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S E R M O N IX. The Author's Review and Conclusion.

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T TAVING in the foregoing discourses advanced a variety of

arguments to demonstrate THE TRUTH AND SAFETY OF

THE CHRISTIAN RELIGION, I shall beg leave to take a Thort review of what has been so laid before you, that I may with the greater propriety put the question home to your hearts and consciences, namely, ARE THESE THINGS SO?

You may remember then, that in my first discourse, I proved the existence of a God from the various and inimitable works of the creation ; from thence I proceeded to demonstrate a future state from the nature of the soul ; from the miseries of this life, the unequal distribution of the good things thereof; and from the concurrent consent of mankind. As these truths may be clearly proved from the voice of nature and reason, without the assistance of revelation, I Aatter myself, I brought such arguments to support the doctrine proposed, as cannot fairly be confuted.—The next step I deemed necessary to take was, to demonstrate the divine authority of the facred scriptures, which I hope I have done, to the conviction of those of my hearers, who might possibly be wavering in their opinion before. That we might not perplex or . Y 2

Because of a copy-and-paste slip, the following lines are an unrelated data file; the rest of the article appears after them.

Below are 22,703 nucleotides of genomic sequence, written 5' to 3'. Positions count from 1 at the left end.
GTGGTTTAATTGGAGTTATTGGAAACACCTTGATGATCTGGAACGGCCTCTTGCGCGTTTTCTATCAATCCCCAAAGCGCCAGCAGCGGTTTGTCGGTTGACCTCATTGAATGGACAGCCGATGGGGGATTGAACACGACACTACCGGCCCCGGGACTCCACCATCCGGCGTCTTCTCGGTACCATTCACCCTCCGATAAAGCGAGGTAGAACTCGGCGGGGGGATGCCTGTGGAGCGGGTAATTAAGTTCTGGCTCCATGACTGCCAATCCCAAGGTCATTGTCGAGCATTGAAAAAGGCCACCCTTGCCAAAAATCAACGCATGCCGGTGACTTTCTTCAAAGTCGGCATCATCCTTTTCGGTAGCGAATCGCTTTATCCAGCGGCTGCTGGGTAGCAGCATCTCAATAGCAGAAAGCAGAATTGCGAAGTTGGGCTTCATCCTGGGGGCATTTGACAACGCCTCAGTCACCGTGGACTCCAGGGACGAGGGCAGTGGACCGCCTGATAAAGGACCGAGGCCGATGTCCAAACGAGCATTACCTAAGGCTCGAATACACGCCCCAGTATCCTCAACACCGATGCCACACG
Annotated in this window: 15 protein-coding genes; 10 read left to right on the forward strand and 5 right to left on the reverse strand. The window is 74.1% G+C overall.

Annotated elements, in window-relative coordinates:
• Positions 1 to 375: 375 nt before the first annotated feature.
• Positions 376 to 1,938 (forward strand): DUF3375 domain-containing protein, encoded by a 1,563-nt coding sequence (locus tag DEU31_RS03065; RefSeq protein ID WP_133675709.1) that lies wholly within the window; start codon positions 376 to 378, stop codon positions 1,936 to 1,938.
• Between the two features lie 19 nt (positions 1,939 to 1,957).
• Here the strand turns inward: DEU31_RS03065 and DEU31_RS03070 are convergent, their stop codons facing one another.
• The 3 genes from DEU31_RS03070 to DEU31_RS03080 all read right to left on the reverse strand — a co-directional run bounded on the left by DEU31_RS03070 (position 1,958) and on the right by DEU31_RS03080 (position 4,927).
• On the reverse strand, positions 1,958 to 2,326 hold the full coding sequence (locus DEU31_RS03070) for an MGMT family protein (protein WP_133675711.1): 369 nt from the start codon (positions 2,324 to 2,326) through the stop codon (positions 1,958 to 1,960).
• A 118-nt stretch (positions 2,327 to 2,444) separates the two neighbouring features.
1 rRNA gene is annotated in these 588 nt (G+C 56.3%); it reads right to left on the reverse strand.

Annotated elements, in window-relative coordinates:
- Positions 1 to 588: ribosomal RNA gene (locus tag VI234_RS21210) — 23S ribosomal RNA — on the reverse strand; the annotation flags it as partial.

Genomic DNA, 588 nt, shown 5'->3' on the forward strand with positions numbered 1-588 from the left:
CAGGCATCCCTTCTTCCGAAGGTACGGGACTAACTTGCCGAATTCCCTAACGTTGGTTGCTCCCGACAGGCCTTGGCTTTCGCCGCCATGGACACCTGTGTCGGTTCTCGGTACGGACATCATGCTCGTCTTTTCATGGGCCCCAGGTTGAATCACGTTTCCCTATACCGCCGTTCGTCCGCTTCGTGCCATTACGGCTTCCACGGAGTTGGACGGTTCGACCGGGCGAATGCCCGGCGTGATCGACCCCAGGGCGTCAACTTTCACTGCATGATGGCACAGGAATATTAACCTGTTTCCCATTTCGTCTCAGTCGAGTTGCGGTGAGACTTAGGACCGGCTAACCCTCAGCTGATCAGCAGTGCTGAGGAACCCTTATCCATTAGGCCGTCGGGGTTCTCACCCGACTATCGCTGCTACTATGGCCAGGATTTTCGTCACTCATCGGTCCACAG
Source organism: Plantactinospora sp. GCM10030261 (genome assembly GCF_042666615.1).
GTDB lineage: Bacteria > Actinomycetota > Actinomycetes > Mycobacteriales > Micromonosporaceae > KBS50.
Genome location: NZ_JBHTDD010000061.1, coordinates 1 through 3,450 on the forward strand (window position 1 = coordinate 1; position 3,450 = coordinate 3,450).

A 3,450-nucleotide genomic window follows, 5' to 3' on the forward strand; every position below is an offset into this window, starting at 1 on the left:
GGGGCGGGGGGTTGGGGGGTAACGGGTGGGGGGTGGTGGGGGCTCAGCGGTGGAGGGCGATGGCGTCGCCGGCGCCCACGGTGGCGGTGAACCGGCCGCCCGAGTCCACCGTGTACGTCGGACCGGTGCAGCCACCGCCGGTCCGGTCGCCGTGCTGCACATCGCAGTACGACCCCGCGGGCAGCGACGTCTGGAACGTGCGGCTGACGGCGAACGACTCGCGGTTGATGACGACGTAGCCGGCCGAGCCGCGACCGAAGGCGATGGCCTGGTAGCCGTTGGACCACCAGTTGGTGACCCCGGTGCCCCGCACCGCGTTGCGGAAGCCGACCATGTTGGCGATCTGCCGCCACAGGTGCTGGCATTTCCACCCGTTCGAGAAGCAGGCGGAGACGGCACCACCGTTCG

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burthen your memories with too great a number of arguments we rested the matter here ;—that the style and manner in which those writings of the inspired penmen are delivered, are every way superior to any human compositions ; and as an undeniable proof of their validity, I collected a small number of prophecies, small in comparison of what might be produced, which I proved to be fulfilled in a wonderful manner : and as these were principally extracted from the Old Testament,-in my last discourse, I selected such passages from the writings of the Evangelists and Apostles, recorded in the New, as were most liable to exception, and proved that even pagan writers confirmed the truth of the evangelical: histories. When I had satisfied you concerning the authenticity of our BIBLE, I imagined that nothing more was necessary in order to convince you of the truth of the christian religion, but to lay before you the miraculous manner in which the gospel was. promulged and, propagated; namely, by the means only of a few. fishermen and labourers, who from being weak, timid and illiterate, grew on a sudden, not only learned and eloquent, but bold. and intrepid ; whọ preached up Chrilt crucified to the conviction of thousands; and at last sealed the truth by encountering various deaths in far distant parts,, and almost all over the face of the whole habitable earth. And, in order that no kind of evidence might be wanting, I laid before you a short history of St. Paul; who from a Jew became a christian, from a persecutor à martyr ; who relinquished at once all the honours' and pleasures of this world for the humble doctrines of the cross ; and who gloried in nothing. so much, as that God had vouchsafed to call him to the knowledge of his son Jesus Christ'; that he had separated him from the rest of his nation to preach the gospel, to suffer all manner of worldly shame and forrow, and to lay down his life as a confirmation of the truth of those things which he so openly de"ired to the whole world. This is the plan I have pursued, and